In the middle of the night, I awoke and couldn’t get back to sleep.  My mind was replaying a few scenes for my WIP (work in progress) and I decided to get up and type them into the trusty laptop (this does NOT happen often–I like to sleep).  My g-mail account flashed on the screen and the first thing I saw was a four-word email sent from my son’s phone:  Are you guys okay?  He’d sent the message at 2:51 in the morning, France time, from his phone in Georgia, USA.

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And I thought, “Why wouldn’t we be okay at 3 in the morning?”  So of course, I clicked on CNN and saw the headline: Paris under Siege.  I spent the next thirty minutes reading of the horror.  And praying.  I didn’t get much sleep after that.  I called Paul in Lyon (it is no fun to be far apart at times like this) and woke him up.  He assured me he had already talked with our workers in Paris and that they were safe.

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But so many were not.

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This is the world as we know it now.  Terrorists massacring hundreds of innocent people.

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On a much smaller scale internationally, yet on an important individual scale, yesterday, a precious family who has been part of our mission agency for years left the country where they serve.  Burnout?  Lack of finances?  Family problems?  Nope, none of those.  They were expelled; they learned in September that their visas had not been renewed, and they were given 60 days to leave the country.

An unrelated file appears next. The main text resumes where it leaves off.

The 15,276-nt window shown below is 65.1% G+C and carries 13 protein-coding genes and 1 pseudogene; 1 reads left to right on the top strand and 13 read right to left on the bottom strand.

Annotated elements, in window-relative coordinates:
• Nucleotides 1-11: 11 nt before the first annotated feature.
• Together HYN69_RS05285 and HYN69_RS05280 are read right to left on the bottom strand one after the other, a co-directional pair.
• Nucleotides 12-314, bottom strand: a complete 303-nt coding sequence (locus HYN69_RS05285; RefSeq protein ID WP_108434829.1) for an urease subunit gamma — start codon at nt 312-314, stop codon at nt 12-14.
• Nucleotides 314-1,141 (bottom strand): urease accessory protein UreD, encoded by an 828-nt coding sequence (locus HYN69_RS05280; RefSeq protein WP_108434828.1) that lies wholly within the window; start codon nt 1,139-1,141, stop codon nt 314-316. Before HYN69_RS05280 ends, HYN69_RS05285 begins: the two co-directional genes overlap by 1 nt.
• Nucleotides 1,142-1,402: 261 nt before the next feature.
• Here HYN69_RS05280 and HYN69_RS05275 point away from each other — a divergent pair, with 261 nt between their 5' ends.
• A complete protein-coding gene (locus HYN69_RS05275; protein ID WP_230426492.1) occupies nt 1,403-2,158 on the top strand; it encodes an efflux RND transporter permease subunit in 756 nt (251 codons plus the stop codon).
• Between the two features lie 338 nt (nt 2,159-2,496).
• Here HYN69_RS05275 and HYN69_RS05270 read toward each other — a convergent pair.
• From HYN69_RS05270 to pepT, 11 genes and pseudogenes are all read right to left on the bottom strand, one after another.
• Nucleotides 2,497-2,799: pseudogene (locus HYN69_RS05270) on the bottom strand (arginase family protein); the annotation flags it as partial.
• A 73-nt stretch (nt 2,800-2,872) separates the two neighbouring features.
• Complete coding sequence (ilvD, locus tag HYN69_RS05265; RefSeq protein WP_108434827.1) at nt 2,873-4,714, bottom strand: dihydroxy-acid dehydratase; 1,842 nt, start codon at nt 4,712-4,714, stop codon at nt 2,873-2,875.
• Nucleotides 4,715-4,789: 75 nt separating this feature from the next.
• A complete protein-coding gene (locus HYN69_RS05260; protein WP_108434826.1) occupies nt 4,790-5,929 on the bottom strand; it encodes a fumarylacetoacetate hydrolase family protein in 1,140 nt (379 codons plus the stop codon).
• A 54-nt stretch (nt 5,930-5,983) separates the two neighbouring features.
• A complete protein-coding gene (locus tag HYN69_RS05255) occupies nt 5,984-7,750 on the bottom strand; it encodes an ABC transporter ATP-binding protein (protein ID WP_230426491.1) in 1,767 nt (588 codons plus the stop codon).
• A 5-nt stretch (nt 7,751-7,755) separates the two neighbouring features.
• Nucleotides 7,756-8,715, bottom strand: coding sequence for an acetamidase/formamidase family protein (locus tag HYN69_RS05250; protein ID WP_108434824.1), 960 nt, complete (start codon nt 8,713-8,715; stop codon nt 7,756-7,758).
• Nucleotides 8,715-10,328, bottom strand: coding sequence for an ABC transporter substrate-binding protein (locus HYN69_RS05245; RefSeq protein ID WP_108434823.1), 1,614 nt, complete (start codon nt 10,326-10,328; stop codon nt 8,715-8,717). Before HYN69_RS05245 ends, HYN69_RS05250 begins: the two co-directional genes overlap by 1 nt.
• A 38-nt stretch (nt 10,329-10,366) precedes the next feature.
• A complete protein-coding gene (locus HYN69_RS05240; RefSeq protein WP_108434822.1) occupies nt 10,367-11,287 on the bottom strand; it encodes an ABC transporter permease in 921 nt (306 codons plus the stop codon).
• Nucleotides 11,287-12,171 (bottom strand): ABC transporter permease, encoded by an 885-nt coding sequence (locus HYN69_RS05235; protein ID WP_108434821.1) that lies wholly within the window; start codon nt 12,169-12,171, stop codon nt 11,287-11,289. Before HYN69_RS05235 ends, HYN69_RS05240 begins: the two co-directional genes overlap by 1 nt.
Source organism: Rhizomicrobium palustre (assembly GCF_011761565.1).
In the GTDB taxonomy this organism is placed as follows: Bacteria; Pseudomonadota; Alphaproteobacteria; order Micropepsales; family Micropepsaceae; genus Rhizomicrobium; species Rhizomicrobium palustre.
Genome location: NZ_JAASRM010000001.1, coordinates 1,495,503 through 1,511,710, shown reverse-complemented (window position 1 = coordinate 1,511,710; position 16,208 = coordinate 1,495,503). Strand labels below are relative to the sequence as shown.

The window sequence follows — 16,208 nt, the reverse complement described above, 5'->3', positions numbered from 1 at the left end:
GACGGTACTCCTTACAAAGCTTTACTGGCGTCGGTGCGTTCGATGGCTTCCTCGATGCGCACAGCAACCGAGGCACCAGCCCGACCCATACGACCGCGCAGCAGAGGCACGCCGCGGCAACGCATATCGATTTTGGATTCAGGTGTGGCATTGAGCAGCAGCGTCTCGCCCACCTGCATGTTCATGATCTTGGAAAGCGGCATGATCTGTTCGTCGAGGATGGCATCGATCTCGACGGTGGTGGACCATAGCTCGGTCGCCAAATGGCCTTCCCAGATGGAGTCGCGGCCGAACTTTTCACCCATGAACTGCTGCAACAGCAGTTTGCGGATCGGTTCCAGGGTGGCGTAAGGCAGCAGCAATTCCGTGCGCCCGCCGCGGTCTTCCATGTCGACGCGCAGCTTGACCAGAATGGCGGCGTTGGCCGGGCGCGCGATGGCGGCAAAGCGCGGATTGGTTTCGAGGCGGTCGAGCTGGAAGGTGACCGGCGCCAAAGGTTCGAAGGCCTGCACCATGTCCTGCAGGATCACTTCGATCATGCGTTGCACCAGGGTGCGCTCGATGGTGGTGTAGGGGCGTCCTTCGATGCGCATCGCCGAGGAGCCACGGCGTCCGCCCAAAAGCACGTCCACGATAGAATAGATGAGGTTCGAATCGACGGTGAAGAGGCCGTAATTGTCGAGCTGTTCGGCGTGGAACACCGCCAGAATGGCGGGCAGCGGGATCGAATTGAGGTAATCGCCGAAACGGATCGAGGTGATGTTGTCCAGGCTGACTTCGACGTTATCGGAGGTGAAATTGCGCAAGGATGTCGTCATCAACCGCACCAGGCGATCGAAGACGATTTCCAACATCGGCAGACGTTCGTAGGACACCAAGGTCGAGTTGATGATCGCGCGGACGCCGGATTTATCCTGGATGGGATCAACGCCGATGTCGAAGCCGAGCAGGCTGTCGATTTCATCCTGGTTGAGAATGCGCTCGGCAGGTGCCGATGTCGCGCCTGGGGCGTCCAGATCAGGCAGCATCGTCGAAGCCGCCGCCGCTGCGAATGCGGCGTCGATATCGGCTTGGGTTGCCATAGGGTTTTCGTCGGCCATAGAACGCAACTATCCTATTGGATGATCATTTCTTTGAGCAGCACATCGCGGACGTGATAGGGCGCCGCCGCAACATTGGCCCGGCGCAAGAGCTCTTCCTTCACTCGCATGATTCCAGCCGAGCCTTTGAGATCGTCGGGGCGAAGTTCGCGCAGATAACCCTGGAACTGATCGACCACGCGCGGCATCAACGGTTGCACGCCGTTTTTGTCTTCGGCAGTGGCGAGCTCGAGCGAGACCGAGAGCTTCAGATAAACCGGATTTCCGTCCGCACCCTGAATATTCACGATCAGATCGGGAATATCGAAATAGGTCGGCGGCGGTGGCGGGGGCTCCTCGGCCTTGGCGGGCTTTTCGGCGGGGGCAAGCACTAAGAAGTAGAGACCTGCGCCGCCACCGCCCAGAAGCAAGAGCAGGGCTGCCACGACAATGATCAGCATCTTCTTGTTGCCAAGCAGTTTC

The day before yesterday, a seventy-year-old widow with more energy that most twenty-year-olds wrote to confirm her ‘retirement’ from her country of service after almost 20 years of truly amazing work among refugees at a Christian Coffee House called ‘The Oasis’.  Even as she wrote, she was heading to another European country to visit some of the refugees who had come to Christ through The Oasis over the past 20 years.

This is our world.  A world of uncertainty, a world of terror, a world of refugees seeking somewhere to call home.  A world of ordinary people doing extraordinary things in the midst of this world.

One worker in Paris told us that his daughter had performed last year at the venue where over 100 people were killed last night.  He will be out in his neighborhood today, doing what he does so well, loving people.  Scared, shocked, lonely, afraid people.

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But it costs them something–all of our workers, all of us who call ourselves Christ-followers.

It costs us love, 24/7, with open hands to God’s plans in the midst of uncertainty.

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As we love, during terrorists attacks and refugee crises and expulsion from a beloved country of service prematurely, and going about whatever God has given us to do this day, we reaffirm that, even as the world as we know it implodes, we trust in the One who not only knows the world, but created it and is at work in it and assures us that He will never leave us.   The One who says, “In the world you will have tribulation, but take heart, for I have overcome the world.”

We continue on, certain of His love for us so that we can pour out His love on an oh-so-needy world.

Elizabeth’s website




25 Comments on “The World as We Know It

  1. Yes… this world today. So grateful He makes us know Him as the one who has overcome, to carry the name above all names… Amazing how He wakes us up in such moments to pray, isn’t it? Blessed to learn of your blog – looking forward to reading more! Thanks, Elizabeth, for bringing face to what seems far away here… His angels (PS 91) surround us all and His Glory manifest in and through us in a dark world that needs His light …


  2. Thanks, Elizabeth. I shared this with my Facebook friends and had a number of ‘Likes’.